No, a mild bit of time manipulation is not the most earth-shattering addition to gaming culture. Not in general terms at any rate. But who has gained this power? A socially awkward teenager. Which is perfect.

Who gives a monkeys that Booker DeWitt can summon a watery tentacle to fling foes off a flying city – sure it’s fun, but it’s rootless. It doesn’t mean anything. Max’s time travel means everything. It’s the one thing that a socially awkward teen might conceivably most want. Rewind that conversation and be less of a dork next time. Rewind that meeting and don’t trip on the way through the door. Just like the powers in The Incredibles (still the finest of superhero films) Max’s power is directly related to an aspect of her personality.

Not only that, but gaining the power is the inciting incident for the plot. Without that power the rest of the story couldn’t happen. It seems obvious, but happens surprisingly infrequently. Booker could still murder his way through Columbia without his vigors. Geralt might have a tougher time with  just a silver sword, but could give it a good go. The Inquisitor’s glowing hand may be more integral to Dragon Age Inquisition, but it ends up just one of a range of stupendous abilities.

So the power perfectly fits the character and is central to the narrative. Great! I’m sure there are other examples of this though. Life Is Strange’s power has another benefit though…

Ever since choice became a hot topic in games I have had a struggle with myself. I know in Mass Effect what Shepherd did and who he (yup, Shepherd is forever a dude to me) was. I started a replay at some point, and tried to make different choices but… that wasn’t Shepherd. But was there any point replaying if I just want to do everyhing the same way?

I’ve played The Walking Dead season one twice. Season two once (though I reloaded the ending). SPOILERS AHEAD. SKIP PARAGRAPH TO AVOID! I definitely want to replay both but… what’s cannon now? When the third one comes out, who is Clementine? Did she kill Jane? Is Kenny still out there? It’s muddled. I can’t separate out my ‘true’ playthrough from the one where I just wanted to see what the other options were.

Life is Strange gives the player the best of both worlds. Being able to rewind time means being able to make a different choice, to see how events might play out differently. And when you’ve tried all the options, seen what could be, you can make your choice. What would Max do given all the information? It’s not some weird omniscient player reloading to try a better option, it’s an integral part of the fiction. It’s the fabric of the story. There are of course unforeseen consequences. How some scenes play out will affect things much further on, so there is still an element of needing to replay to see everything. But that’s why I think it’s the best of both worlds. The player gets enough curiosity sated to not need to constantly reload and simultaneously there are enough palpable changes that you still wonder what-if. You can still see your impact on the lives of other characters.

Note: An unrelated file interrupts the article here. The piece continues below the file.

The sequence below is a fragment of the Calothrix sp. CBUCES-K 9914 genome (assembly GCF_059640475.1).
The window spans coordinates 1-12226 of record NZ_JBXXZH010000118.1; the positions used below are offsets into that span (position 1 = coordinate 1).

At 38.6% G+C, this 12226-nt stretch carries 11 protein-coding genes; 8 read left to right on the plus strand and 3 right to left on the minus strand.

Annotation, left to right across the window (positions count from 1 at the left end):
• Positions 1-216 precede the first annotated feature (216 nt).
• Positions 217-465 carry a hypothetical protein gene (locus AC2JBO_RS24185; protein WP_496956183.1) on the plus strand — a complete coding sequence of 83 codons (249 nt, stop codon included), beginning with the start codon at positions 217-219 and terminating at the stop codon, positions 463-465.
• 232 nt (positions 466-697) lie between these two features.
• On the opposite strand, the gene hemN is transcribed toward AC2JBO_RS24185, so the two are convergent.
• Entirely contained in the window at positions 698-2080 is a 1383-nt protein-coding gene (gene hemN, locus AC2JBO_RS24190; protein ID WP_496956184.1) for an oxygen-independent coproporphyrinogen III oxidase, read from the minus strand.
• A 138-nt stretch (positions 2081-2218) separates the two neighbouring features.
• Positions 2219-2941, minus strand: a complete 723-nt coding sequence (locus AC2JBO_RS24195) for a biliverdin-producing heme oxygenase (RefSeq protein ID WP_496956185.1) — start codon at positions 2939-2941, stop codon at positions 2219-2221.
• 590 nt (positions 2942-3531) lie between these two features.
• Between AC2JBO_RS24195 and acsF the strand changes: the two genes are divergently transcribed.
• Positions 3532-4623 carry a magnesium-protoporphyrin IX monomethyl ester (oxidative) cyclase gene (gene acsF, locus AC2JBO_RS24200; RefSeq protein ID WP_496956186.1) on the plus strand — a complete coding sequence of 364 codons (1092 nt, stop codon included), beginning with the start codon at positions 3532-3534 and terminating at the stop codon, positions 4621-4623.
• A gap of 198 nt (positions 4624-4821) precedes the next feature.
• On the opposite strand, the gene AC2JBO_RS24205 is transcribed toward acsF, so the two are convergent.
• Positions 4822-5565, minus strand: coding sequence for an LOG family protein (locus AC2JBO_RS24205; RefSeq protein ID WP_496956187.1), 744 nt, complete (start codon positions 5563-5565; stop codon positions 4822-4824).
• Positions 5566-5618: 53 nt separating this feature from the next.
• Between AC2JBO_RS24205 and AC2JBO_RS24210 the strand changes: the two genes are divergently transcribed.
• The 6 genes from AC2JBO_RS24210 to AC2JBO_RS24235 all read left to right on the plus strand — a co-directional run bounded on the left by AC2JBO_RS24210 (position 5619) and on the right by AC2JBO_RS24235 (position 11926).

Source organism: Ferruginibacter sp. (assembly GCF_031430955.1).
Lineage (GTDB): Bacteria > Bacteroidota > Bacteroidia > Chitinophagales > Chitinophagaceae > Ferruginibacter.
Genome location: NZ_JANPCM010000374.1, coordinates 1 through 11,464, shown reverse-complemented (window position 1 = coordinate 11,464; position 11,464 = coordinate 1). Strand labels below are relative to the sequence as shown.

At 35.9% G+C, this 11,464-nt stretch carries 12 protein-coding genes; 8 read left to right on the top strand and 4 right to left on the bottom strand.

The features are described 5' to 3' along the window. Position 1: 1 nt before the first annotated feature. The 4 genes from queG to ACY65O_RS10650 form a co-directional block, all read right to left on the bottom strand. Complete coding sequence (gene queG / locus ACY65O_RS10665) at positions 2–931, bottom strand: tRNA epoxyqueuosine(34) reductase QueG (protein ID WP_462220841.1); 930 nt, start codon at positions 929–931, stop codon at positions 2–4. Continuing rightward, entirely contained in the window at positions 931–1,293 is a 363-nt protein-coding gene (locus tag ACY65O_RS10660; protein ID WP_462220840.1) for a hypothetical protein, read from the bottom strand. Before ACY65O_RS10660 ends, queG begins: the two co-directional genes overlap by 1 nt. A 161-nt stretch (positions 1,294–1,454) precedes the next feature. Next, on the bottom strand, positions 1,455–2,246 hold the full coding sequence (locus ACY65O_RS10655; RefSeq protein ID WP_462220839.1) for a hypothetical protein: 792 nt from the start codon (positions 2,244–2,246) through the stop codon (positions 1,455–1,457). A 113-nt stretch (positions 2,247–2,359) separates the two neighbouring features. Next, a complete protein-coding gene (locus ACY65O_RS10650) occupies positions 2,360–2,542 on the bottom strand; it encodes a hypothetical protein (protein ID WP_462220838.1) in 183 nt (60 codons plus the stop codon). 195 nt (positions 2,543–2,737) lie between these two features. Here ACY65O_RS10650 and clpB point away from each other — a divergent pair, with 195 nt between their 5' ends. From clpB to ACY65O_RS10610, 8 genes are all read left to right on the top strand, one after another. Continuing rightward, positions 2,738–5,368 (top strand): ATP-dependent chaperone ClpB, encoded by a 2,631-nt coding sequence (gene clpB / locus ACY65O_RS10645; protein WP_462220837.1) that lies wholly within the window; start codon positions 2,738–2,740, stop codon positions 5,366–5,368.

Not only that, but this also enables better immersion in the game. Exhausting conversation trees in rpgs and talk-em-ups can sometimes feel very strange. Why does the other character suffer through your incessant questioning, particularly when you start looping back through questions to get to different sub-questions? In Life is Strange you can try out all the conversation options while still remaining in the fiction. Super-Max can simply rewind time and try something else.

Effectively this all comes down to obstacles. As a player, using the time power to try different options removes an obstacle to immersion and developing a fully rounded sense of character. As a character Max uses her power to overcome  her own personal obstacles. And not just the big plotty stuff. Max starts crippled by self doubt and shyness. By the end of the game she’s confident. She’s a badass. That’s how to weave game mechanics into a narrative and that’s one of many reasons Life is Strange may well be my favourite game.

@BornToPootle

@TheConvoTree

Videogame Gothic

I mentioned the game Layers of Fear in a previous post. I hadn’t played it but was looking forward to trying a horror game that didn’t become merely stressful. I have most definitely played it now (twice – it’s sensibly short) plus its dlc and enjoyed it very much. In fact the game was the subject of the last Conversation Tree Podcast episode (which I co-host) and I’d like to expand on a few of those thoughts and broaden out to include a few more games.

If you haven’t listened to the episode (and it’s worth it – Lyd loses her shit at the subtext of the game) one of the main things I spoke about was how Layers of Fear fitted very snugly in the gothic tradition. And further still, I idly wondered if games could be the best medium yet for the genre?

Let’s backtrack a little. What does gothic actually mean as a genre label? I went to a great exhibition on gothic at The British Library a couple of years ago and there was a definition from Neil Gaiman along the lines of:

‘If the book cover could feature a woman wearing a nightie, holding a candelabra, running away from a mansion at night, and the windows of the mansion are dark except for one at the top… and in that window is the silhouette of a man…then it’s definitely gothic.’

There’s more to it than that of course, but it’s a good starting point. Horace Walpole’s Castle of Otranto set the genre in motion with an apparently found historical manuscript detailing the plight of a woman exploring a ruined castle beset by spirits. Ancient buildings, the supernatural and ancient tomes are all key features. There’s an otherness too, an atmosphere of slow, dawning doom. Or does doom set rather than dawn?